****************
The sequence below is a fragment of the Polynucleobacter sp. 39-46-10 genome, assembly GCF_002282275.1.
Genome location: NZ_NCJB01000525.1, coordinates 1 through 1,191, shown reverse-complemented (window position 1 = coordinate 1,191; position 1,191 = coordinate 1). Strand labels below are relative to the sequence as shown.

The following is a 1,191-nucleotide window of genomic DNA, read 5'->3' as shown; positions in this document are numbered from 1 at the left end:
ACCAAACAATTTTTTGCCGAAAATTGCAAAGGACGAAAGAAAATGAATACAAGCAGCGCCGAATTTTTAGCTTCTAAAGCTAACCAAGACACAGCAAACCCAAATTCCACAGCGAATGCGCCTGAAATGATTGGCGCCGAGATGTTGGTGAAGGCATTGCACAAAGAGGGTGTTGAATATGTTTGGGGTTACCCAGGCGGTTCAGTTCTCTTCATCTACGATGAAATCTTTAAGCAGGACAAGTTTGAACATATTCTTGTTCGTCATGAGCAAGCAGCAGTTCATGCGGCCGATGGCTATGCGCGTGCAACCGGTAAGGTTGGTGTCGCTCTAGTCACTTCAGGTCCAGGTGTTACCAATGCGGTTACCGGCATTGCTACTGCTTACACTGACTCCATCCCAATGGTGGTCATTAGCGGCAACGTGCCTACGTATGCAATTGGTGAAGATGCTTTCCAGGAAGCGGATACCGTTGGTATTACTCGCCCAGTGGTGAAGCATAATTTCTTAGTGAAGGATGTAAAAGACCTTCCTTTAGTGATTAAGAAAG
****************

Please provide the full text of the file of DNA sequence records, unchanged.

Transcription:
The sequence below is a fragment of the Polynucleobacter sp. 39-46-10 genome, assembly GCF_002282275.1.
Genome location: NZ_NCJB01000525.1, coordinates 1 through 1,191, shown reverse-complemented (window position 1 = coordinate 1,191; position 1,191 = coordinate 1). Strand labels below are relative to the sequence as shown.

The following is a 1,191-nucleotide window of genomic DNA, read 5'->3' as shown; positions in this document are numbered from 1 at the left end:
ACCAAACAATTTTTTGCCGAAAATTGCAAAGGACGAAAGAAAATGAATACAAGCAGCGCCGAATTTTTAGCTTCTAAAGCTAACCAAGACACAGCAAACCCAAATTCCACAGCGAATGCGCCTGAAATGATTGGCGCCGAGATGTTGGTGAAGGCATTGCACAAAGAGGGTGTTGAATATGTTTGGGGTTACCCAGGCGGTTCAGTTCTCTTCATCTACGATGAAATCTTTAAGCAGGACAAGTTTGAACATATTCTTGTTCGTCATGAGCAAGCAGCAGTTCATGCGGCCGATGGCTATGCGCGTGCAACCGGTAAGGTTGGTGTCGCTCTAGTCACTTCAGGTCCAGGTGTTACCAATGCGGTTACCGGCATTGCTACTGCTTACACTGACTCCATCCCAATGGTGGTCATTAGCGGCAACGTGCCTACGTATGCAATTGGTGAAGATGCTTTCCAGGAAGCGGATACCGTTGGTATTACTCGCCCAGTGGTGAAGCATAATTTCTTAGTGAAGGATGTAAAAGACCTTCCTTTAGTGATTAAGAAAG